Yoga is great for improving our health and wellbeing. A well trained teacher will ensure that the class is safe and suitable for all participants. But yoga injuries do happen, and here are my top tips to ensure your yoga practice remains safe and enjoyable.
1) Listen to your body
Yoga shouldn’t hurt. If it doesn't feel right, or your starting to feel strain in a vulnerable part of the body (e.g your knees, neck or lower back) then ease off and take a breather. Your body is yours so take care of it and work within safe limits, especially while you are getting started.
2) Start gently and build it up
Don't go to your first class expecting to do everything. Whether you are seeking physical strength or improved breathing, connecting with yourself, focus, or relieving stress, there is no magic wand or quick fix to achieve these aims. Incremental changes will happen, and allowing yourself time to add challenges and layers of technique as you get used to the practices will bring the most benefit. Everyone has limitations, so be gentle with yourself and don’t be tempted to push it too soon.
3) Regular practice
If you drop in to a class from time to time, your body will always be starting from the beginning and if there are any vulnerabilities, they are more likely to flare up. Regular practice will allow you to develop strength and stamina so that you can then further your practice. If issues or niggling pains do start to emerge, you'll have time to understand what triggers them and find ways around them.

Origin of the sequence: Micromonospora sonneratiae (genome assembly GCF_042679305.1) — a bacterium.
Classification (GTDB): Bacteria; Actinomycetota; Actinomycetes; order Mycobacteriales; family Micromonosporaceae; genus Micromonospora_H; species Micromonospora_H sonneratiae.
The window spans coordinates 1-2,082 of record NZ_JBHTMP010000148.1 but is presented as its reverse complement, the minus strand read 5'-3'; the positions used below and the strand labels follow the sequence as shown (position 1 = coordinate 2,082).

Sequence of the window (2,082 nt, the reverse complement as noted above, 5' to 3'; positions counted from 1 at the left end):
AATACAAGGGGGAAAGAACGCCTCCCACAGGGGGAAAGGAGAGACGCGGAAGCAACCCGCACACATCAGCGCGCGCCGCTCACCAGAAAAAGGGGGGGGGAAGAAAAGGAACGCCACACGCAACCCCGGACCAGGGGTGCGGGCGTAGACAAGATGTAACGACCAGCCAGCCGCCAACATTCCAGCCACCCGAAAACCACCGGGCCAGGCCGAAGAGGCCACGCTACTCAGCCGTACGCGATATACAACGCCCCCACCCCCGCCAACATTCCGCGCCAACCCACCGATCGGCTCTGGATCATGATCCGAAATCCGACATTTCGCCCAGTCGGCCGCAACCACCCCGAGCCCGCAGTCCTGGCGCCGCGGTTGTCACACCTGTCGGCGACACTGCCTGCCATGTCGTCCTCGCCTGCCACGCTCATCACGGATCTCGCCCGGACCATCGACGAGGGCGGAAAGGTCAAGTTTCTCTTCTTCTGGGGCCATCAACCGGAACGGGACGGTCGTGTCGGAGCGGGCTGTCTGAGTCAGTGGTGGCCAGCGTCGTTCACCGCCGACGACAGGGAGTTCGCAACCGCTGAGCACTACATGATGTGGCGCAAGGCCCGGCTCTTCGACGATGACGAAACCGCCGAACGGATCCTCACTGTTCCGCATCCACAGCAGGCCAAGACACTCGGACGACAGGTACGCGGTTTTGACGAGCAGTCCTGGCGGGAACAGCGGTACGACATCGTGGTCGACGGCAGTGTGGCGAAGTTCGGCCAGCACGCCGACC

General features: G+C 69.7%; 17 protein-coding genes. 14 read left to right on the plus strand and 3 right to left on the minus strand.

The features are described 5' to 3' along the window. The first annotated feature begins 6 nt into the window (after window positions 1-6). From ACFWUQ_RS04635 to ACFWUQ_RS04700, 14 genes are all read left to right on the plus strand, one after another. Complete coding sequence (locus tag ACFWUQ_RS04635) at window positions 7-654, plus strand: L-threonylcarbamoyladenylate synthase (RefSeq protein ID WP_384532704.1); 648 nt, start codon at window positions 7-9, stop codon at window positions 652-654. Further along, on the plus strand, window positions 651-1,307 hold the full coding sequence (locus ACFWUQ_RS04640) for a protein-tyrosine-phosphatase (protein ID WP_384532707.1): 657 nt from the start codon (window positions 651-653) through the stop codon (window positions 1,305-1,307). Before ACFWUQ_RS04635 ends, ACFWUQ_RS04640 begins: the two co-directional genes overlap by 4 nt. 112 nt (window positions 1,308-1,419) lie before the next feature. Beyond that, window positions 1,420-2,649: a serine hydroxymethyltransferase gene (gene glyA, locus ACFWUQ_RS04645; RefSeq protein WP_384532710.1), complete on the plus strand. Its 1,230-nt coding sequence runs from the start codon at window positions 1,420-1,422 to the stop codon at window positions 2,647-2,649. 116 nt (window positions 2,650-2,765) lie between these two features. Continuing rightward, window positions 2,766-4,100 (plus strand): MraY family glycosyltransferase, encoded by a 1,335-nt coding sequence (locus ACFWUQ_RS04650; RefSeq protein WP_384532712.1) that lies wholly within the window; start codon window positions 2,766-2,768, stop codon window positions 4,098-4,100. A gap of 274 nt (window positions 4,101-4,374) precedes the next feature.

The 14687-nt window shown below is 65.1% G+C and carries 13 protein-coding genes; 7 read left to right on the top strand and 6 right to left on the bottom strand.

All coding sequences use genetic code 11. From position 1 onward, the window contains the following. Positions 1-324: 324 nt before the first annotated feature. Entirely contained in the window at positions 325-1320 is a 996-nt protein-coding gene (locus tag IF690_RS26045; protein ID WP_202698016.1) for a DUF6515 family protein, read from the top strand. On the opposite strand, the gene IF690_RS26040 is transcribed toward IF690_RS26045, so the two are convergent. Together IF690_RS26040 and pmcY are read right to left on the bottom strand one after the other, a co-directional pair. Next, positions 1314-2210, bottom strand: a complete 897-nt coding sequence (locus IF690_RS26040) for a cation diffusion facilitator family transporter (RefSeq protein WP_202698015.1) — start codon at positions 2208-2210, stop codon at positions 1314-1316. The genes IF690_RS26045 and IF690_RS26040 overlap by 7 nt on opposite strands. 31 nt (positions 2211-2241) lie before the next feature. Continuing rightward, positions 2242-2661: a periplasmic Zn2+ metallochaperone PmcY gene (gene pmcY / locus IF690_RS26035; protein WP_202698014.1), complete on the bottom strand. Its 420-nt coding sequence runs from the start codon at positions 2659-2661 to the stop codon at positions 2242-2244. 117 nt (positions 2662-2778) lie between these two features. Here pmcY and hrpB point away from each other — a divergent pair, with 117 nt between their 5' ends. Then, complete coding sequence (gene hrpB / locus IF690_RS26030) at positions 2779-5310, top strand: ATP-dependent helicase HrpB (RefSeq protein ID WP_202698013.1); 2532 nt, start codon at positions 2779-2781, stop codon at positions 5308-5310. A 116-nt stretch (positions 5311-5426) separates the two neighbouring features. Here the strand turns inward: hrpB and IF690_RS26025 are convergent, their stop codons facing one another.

4) Talk to your teacher
Your teacher should be well-trained in a wide-range of injuries and ways to adapt the postures and techniques to suit you. Not all yoga teachers have this training (especially is they took their training over just a few weeks or months where they may only have covered postures, choreography and basic anatomy). Make sure your teacher understands any injuries or past vulnerabilities that you have so they can suggest alternatives or adaptations. You need to take some responsibility here and pro-actively talk to your teacher to ensure they can support you.
5) Yoga should never hurt
Worth saying twice. Really. If it hurts, your body isn’t ready to go that deeply into it so ease off. Yoga classes aren’t (or shouldn’t be) competitive. Just because your neighbour on the mat next to you can do it, it doesn’t mean you should be able to. The class is there to benefit you, and every body in the class is different. So do things that will be helpful and have the wisdom and patience to know when to rest and wait for the next pose.
Enjoy safe yoga practice and you will reap the rewards for years to come!
Founder of YogaSpace, 2009
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